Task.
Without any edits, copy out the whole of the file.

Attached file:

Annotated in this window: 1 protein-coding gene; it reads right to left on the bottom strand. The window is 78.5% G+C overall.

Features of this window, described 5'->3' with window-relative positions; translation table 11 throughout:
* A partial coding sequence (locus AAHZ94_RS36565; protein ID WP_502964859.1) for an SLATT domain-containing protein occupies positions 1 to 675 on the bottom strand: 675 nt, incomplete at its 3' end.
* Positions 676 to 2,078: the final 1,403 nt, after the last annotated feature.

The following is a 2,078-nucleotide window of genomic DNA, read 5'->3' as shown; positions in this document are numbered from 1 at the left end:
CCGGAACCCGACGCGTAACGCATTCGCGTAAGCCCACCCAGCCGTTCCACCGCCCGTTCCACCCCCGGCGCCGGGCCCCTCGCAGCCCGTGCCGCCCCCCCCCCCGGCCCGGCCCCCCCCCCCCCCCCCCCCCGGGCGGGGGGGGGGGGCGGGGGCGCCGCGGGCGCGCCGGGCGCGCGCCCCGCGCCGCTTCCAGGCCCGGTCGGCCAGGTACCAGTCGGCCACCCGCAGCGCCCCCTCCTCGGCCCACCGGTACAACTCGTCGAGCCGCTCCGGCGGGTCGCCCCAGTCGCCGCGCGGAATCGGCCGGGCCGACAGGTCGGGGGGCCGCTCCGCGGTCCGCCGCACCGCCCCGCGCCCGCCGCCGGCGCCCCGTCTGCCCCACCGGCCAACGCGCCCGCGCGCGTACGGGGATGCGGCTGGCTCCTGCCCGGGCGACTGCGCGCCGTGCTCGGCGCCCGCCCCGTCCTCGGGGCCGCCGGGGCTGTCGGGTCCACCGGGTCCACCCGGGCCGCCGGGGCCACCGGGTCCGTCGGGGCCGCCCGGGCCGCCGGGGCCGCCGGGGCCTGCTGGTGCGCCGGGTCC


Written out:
Annotated in this window: 1 protein-coding gene; it reads right to left on the bottom strand. The window is 78.5% G+C overall.

Features of this window, described 5'->3' with window-relative positions; translation table 11 throughout:
* A partial coding sequence (locus AAHZ94_RS36565; protein ID WP_502964859.1) for an SLATT domain-containing protein occupies positions 1 to 675 on the bottom strand: 675 nt, incomplete at its 3' end.
* Positions 676 to 2,078: the final 1,403 nt, after the last annotated feature.

The following is a 2,078-nucleotide window of genomic DNA, read 5'->3' as shown; positions in this document are numbered from 1 at the left end:
CCGGAACCCGACGCGTAACGCATTCGCGTAAGCCCACCCAGCCGTTCCACCGCCCGTTCCACCCCCGGCGCCGGGCCCCTCGCAGCCCGTGCCGCCCCCCCCCCCGGCCCGGCCCCCCCCCCCCCCCCCCCCCGGGCGGGGGGGGGGGGCGGGGGCGCCGCGGGCGCGCCGGGCGCGCGCCCCGCGCCGCTTCCAGGCCCGGTCGGCCAGGTACCAGTCGGCCACCCGCAGCGCCCCCTCCTCGGCCCACCGGTACAACTCGTCGAGCCGCTCCGGCGGGTCGCCCCAGTCGCCGCGCGGAATCGGCCGGGCCGACAGGTCGGGGGGCCGCTCCGCGGTCCGCCGCACCGCCCCGCGCCCGCCGCCGGCGCCCCGTCTGCCCCACCGGCCAACGCGCCCGCGCGCGTACGGGGATGCGGCTGGCTCCTGCCCGGGCGACTGCGCGCCGTGCTCGGCGCCCGCCCCGTCCTCGGGGCCGCCGGGGCTGTCGGGTCCACCGGGTCCACCCGGGCCGCCGGGGCCACCGGGTCCGTCGGGGCCGCCCGGGCCGCCGGGGCCGCCGGGGCCTGCTGGTGCGCCGGGTCC